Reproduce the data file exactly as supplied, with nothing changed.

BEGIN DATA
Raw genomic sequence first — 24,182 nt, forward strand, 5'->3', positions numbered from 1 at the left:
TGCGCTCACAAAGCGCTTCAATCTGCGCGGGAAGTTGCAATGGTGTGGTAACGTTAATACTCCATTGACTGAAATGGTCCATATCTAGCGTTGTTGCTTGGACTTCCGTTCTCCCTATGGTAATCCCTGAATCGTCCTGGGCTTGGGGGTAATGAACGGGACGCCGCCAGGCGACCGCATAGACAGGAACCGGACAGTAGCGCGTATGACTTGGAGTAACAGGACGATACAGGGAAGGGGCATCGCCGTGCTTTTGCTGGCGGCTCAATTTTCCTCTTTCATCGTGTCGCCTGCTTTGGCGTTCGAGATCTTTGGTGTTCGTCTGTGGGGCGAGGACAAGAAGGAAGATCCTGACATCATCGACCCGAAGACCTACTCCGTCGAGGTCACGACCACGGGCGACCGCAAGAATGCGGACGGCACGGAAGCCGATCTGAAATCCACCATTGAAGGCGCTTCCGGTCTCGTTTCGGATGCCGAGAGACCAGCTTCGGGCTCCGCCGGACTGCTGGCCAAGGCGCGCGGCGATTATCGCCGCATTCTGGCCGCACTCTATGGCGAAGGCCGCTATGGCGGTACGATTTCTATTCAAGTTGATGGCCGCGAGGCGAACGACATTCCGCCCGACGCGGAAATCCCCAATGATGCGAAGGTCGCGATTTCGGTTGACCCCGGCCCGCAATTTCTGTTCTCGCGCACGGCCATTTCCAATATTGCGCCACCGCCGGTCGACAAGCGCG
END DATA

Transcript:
Raw genomic sequence first — 24,182 nt, forward strand, 5'->3', positions numbered from 1 at the left:
TGCGCTCACAAAGCGCTTCAATCTGCGCGGGAAGTTGCAATGGTGTGGTAACGTTAATACTCCATTGACTGAAATGGTCCATATCTAGCGTTGTTGCTTGGACTTCCGTTCTCCCTATGGTAATCCCTGAATCGTCCTGGGCTTGGGGGTAATGAACGGGACGCCGCCAGGCGACCGCATAGACAGGAACCGGACAGTAGCGCGTATGACTTGGAGTAACAGGACGATACAGGGAAGGGGCATCGCCGTGCTTTTGCTGGCGGCTCAATTTTCCTCTTTCATCGTGTCGCCTGCTTTGGCGTTCGAGATCTTTGGTGTTCGTCTGTGGGGCGAGGACAAGAAGGAAGATCCTGACATCATCGACCCGAAGACCTACTCCGTCGAGGTCACGACCACGGGCGACCGCAAGAATGCGGACGGCACGGAAGCCGATCTGAAATCCACCATTGAAGGCGCTTCCGGTCTCGTTTCGGATGCCGAGAGACCAGCTTCGGGCTCCGCCGGACTGCTGGCCAAGGCGCGCGGCGATTATCGCCGCATTCTGGCCGCACTCTATGGCGAAGGCCGCTATGGCGGTACGATTTCTATTCAAGTTGATGGCCGCGAGGCGAACGACATTCCGCCCGACGCGGAAATCCCCAATGATGCGAAGGTCGCGATTTCGGTTGACCCCGGCCCGCAATTTCTGTTCTCGCGCACGGCCATTTCCAATATTGCGCCACCGCCGGTCGACAAGCGCG